Your home is not only indoors where you are housed way from the harsh weather elements. Your driveway is also your home. Maintaining your driveway is part and parcel of maintaining your property. This might not be one of the easiest things to do. There is need to know how to seal it or even repave it. So first of all when should you seal it?
If the driveway has areas where the pavement is rutted or severely broken, where the pavement sort of looks like the hide of an alligator – we call this “alligatoring” or alligator cracks – this is when you need to start thinking about new asphalt. When a pavement gets to that point you really can’t crack fill it any more.
To crack fill over a patch of alligator cracks would basically turn the area into a continuous sheet of crack filling rubber. If you would do that, in warmer weather, vehicle tires can adhere to this large area of crack filler and literally pull the pavement out of the driveway.
Also, a driveway that has been sealed/oversealed over the years can cause this alligatoring effect. The key is to look very closely at the pavement. Alligatoring from oversealing has more of a look of cracked glazing on pottery and doesn’t actually crack the pavement underneath, while alligatoring of the pavement will show actual cracks down into the pavement where an object like a butter knife could be inserted. Merely sealing really can’t cure either condition.
You do not just get any sealer for your driveway. If you want to save money then you can go for acrylic resin based sealers but the best is pure acrylic resin. When going out shopping for the the se3alers then ensure that you do plenty of reading. Read the label and data sheet. Look out for things such as non-yellowing or resistance to grease.
Types of driveway sealers
The most common types of film-forming driveway sealers are acrylic-resin based. Acrylic sealers provide the best performance characteristics for the cost, and they often are blended with epoxies, polyurethanes or silicones to improve performance, durability and water resistance. Acrylics, themselves, are also available in different forms, with some types delivering better performance than others. Styrene acrylic, for example, is a lower-performance acrylic resin that may yellow and degrade when exposed to direct sunlight. The best type of acrylic is a virgin or pure acrylic resin. These sealers will last longer than styrene acrylics, with no yellowing.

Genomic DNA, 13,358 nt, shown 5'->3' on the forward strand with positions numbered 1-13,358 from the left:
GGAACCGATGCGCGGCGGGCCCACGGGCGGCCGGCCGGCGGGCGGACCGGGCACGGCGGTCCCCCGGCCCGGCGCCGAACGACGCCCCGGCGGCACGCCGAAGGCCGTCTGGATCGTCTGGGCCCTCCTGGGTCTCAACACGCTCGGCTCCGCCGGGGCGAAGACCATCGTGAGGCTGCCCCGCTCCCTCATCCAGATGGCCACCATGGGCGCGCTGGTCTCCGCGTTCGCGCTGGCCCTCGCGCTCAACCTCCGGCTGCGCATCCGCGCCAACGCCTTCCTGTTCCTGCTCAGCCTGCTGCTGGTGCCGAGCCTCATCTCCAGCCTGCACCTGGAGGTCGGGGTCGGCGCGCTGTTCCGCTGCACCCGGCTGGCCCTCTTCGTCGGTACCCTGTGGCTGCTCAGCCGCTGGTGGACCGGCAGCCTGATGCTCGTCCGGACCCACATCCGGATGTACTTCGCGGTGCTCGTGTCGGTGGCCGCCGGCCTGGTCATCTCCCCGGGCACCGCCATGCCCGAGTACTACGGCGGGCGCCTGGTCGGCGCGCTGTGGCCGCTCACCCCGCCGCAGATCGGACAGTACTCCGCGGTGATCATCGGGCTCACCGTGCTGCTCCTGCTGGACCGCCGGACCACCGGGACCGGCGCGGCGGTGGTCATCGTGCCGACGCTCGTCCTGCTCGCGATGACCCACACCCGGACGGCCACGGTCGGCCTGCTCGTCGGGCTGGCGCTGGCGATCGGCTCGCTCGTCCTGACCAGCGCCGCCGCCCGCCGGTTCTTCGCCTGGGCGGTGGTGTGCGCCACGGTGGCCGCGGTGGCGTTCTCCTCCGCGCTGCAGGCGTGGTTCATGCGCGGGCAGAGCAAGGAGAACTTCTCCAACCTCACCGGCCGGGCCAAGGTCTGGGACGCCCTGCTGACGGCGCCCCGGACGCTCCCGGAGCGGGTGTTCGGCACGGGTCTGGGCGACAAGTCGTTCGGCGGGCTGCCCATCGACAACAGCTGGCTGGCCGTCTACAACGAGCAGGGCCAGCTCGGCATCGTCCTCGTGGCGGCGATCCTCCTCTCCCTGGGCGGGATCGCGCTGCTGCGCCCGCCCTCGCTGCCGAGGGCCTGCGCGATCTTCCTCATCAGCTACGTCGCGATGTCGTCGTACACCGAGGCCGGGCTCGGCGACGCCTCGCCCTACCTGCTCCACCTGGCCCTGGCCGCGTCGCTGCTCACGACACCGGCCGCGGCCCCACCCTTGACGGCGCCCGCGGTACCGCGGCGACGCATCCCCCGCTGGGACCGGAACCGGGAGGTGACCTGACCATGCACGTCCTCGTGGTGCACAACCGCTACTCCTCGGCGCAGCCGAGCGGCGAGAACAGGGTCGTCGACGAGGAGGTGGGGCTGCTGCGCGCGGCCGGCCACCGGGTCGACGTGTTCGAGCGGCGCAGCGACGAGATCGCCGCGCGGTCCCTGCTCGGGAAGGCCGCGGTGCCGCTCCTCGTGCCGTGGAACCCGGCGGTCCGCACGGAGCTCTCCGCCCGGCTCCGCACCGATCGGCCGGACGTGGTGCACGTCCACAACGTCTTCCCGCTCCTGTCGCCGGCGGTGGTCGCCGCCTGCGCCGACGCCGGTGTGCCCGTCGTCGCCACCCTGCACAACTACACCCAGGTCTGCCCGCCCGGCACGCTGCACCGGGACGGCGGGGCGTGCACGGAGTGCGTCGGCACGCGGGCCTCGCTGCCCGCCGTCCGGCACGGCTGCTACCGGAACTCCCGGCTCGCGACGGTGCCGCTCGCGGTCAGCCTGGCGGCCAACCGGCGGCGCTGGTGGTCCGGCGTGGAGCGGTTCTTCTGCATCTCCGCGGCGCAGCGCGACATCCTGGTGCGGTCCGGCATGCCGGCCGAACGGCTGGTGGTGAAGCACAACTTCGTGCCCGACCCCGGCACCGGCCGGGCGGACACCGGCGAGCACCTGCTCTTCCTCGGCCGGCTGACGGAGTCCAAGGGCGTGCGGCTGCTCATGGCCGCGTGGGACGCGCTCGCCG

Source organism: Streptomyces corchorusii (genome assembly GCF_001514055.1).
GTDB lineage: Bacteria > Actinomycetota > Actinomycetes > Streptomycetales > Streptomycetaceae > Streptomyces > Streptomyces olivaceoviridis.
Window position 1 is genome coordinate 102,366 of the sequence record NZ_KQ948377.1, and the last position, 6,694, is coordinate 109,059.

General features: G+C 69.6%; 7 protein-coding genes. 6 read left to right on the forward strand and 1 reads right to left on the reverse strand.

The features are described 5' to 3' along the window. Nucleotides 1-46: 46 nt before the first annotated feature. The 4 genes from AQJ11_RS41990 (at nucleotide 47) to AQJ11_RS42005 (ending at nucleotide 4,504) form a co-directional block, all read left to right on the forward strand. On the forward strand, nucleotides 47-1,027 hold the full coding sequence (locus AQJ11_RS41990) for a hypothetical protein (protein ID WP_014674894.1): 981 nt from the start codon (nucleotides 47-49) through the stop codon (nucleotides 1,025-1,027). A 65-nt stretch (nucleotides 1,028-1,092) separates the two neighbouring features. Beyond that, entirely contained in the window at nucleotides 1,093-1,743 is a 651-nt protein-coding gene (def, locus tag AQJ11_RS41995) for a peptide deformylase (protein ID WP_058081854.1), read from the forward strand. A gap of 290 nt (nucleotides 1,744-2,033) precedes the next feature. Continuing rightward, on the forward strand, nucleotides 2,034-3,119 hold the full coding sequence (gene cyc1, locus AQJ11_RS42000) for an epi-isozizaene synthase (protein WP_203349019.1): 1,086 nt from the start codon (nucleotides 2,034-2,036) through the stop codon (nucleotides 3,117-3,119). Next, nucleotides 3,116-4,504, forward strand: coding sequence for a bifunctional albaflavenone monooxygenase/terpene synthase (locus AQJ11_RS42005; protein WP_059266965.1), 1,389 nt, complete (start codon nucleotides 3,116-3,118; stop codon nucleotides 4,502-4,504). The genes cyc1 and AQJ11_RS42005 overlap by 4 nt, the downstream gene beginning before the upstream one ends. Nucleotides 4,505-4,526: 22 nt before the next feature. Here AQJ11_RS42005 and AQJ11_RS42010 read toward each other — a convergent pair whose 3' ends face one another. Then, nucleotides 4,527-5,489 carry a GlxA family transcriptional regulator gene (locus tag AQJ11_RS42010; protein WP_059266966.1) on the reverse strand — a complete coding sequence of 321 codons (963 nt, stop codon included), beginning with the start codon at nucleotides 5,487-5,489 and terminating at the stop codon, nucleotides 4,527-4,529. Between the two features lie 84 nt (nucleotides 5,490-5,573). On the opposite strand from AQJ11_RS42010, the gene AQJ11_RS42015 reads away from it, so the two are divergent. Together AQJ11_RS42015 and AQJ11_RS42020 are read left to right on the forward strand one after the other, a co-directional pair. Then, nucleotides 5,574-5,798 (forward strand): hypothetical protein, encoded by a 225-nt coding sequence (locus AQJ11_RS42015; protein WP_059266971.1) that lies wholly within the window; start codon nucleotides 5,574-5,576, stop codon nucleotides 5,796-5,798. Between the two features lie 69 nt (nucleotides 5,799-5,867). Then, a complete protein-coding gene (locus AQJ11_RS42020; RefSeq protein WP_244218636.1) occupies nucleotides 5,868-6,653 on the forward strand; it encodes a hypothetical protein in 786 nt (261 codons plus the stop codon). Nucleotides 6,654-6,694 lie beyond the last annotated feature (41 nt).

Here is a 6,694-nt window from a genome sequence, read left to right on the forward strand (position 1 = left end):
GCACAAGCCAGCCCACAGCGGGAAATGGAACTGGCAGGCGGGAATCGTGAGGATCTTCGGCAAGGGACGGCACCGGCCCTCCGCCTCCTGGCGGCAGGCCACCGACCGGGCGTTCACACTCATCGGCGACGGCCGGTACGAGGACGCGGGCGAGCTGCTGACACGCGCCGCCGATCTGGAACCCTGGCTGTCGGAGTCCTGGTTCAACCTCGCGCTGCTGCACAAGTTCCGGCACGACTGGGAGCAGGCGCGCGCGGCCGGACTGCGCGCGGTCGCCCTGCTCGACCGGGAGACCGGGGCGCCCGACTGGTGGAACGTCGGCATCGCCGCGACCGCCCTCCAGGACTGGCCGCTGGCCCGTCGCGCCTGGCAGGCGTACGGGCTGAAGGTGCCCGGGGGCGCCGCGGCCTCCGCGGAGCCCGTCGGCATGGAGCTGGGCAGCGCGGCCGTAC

Before buying any driveway sealer, read the technical data sheet as well as the product label. Most suppliers will have technical data available on their websites, and it can tell you a lot about what you’re getting. Key words or phrases to look for are non-yellowing, waterproofing, dust proofing, breathability and resistance to oil, grease, and acids. The product should have detailed instructions on how to apply it as well as recommendations for maintenance and re-application.Penetrating sealers are made of specialty resins (silicones, siloxanes and silanes) that penetrate into the concrete and form a chemical barrier to water, oil and other common contaminants.
Sourced from: http://www.concretenetwork.com/driveway-sealer/
Most people prefer concrete driveways. It is therefore important to know what to consider for the same. You should have three things in mind safety appearance and durability.
Safety: With concrete driveways, the surface should be resistant to slips once the sealer has set and dried. A waterproof, penetrating concrete sealer is best instead of a film forming sealer since the former doesn’t have gloss and provide slip resistance. When checking for slip resistance, apply the sealer in a discreet portion of the driveway during both wet and dry conditions to make certain that it meets your safety requirements.
Durability: No sealer is exactly the same and no sealer can last your whole life. Normally, concrete sealers can last between one and three years dependent on the sealer type and the weather elements it’s constantly exposed to. The quality and exact resin type is a big factor when considering durability and performance, as well as the cost of the sealer — the saying “you get what you pay for” applies here.